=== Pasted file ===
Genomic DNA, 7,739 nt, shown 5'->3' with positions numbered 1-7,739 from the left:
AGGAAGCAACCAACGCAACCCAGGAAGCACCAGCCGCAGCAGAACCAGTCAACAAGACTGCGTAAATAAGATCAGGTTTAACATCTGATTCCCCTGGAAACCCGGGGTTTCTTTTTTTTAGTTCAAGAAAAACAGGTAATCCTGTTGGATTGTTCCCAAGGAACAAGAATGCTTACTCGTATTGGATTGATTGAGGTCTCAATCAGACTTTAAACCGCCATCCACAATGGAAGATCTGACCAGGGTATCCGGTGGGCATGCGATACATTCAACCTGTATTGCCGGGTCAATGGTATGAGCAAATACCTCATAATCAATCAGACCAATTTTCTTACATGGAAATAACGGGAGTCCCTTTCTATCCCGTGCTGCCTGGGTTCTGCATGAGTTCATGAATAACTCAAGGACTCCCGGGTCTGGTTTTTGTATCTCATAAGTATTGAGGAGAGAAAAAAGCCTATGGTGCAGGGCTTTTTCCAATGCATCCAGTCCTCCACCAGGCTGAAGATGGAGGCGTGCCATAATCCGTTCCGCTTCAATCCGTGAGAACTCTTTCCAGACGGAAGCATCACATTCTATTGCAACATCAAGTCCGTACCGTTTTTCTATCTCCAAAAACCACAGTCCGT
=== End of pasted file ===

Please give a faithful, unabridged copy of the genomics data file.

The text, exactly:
Genomic DNA, 7,739 nt, shown 5'->3' with positions numbered 1-7,739 from the left:
AGGAAGCAACCAACGCAACCCAGGAAGCACCAGCCGCAGCAGAACCAGTCAACAAGACTGCGTAAATAAGATCAGGTTTAACATCTGATTCCCCTGGAAACCCGGGGTTTCTTTTTTTTAGTTCAAGAAAAACAGGTAATCCTGTTGGATTGTTCCCAAGGAACAAGAATGCTTACTCGTATTGGATTGATTGAGGTCTCAATCAGACTTTAAACCGCCATCCACAATGGAAGATCTGACCAGGGTATCCGGTGGGCATGCGATACATTCAACCTGTATTGCCGGGTCAATGGTATGAGCAAATACCTCATAATCAATCAGACCAATTTTCTTACATGGAAATAACGGGAGTCCCTTTCTATCCCGTGCTGCCTGGGTTCTGCATGAGTTCATGAATAACTCAAGGACTCCCGGGTCTGGTTTTTGTATCTCATAAGTATTGAGGAGAGAAAAAAGCCTATGGTGCAGGGCTTTTTCCAATGCATCCAGTCCTCCACCAGGCTGAAGATGGAGGCGTGCCATAATCCGTTCCGCTTCAATCCGTGAGAACTCTTTCCAGACGGAAGCATCACATTCTATTGCAACATCAAGTCCGTACCGTTTTTCTATCTCCAAAAACCACAGTCCGT